Let’s look at an example of developing the question versus rushing to the answer.
First, a video I made with the help of some workshop friends at Eanes ISD. They provided the video. I provided the tracking dots.
To develop the question you could do several things your textbook likely won’t. You could pause the video before the bicycle fades in and ask your students, “What do you think these points represent? Where are we?”
Once they see the bike you could then ask them to rank the dots from fastest to slowest.
It will likely be uncontroversial that A is the fastest. B and C are a bit of a mystery, though, loudly asking the question, “What do we mean by ‘fast’ anyway?” And D is a wild card.
I’m not looking for students to correctly invent the concepts of angular and linear velocity. They’ll likely need our help! I just need them to spend some time looking at the deep structure in these contrasting cases. That’ll prepare them for whatever explanation of linear versus angular velocity follows. The controversy will generate interest in that explanation.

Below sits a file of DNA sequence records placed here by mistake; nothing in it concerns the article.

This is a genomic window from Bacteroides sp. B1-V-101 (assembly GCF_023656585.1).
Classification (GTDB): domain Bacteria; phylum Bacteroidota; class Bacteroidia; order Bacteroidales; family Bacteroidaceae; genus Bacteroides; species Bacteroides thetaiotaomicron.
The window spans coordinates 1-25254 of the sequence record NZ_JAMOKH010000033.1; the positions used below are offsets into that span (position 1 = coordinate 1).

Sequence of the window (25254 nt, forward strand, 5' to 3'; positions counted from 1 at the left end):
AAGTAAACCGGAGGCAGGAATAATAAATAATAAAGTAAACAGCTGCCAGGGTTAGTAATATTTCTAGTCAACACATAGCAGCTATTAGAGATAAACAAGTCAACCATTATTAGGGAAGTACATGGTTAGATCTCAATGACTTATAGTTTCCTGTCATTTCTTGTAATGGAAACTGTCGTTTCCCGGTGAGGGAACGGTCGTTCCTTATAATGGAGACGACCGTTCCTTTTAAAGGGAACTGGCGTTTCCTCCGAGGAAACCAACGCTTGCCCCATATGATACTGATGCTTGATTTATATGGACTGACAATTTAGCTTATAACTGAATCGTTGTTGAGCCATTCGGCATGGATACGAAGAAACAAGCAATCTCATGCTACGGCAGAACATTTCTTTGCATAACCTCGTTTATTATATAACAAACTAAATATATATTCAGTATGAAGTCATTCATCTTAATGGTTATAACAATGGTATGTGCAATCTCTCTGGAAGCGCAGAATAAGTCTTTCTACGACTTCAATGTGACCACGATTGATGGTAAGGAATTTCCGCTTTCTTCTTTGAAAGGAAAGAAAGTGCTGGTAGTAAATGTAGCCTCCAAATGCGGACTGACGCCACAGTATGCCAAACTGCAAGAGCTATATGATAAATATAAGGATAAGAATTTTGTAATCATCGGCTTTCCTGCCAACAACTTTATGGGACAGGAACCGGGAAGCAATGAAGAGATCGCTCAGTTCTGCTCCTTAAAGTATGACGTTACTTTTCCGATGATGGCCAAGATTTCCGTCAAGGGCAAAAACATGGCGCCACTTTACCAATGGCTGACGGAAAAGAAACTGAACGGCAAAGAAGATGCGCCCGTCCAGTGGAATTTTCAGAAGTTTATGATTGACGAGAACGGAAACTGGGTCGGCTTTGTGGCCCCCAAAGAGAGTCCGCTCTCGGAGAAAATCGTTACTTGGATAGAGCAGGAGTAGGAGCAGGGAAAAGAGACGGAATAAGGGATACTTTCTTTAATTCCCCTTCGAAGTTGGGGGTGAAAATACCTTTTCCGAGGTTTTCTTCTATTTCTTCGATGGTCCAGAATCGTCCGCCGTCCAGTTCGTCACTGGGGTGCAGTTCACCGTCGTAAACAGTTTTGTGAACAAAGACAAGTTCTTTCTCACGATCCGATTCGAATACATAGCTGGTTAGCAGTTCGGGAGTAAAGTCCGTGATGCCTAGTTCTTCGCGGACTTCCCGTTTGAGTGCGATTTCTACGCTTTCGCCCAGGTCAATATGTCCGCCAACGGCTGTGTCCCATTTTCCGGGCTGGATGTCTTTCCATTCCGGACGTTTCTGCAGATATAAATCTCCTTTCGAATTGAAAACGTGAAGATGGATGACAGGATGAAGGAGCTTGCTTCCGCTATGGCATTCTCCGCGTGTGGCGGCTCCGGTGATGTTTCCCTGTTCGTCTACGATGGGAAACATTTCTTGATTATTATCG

Compare that to “rushing to the answer”:
How are you supposed to have a productive conversation about angular velocity without a) seeing motion or b) experiencing conflict?
See, we originally came up with these two different definitions of velocity (linear and angular) in order to resolve a conflict. We’ve lost that conflict in these textbook excerpts. They fail to develop the question and instead rush straight to the answer.
BTW. Would you do us all a favor? Show that video to your students and ask them to fill out this survey.
This is a series about “developing the question” in math class.
Bob Lochel, with a great activity that helps students feel the difference between angular and linear velocity:
I keep telling myself that I would love to try this activity with 50 kids on the football field, or even have kids consider the speed needed to make it happen.
Without some physical activity, some sense of the motion and what it is that is actually changing, then the problems become nothing more than plug and chug experiences.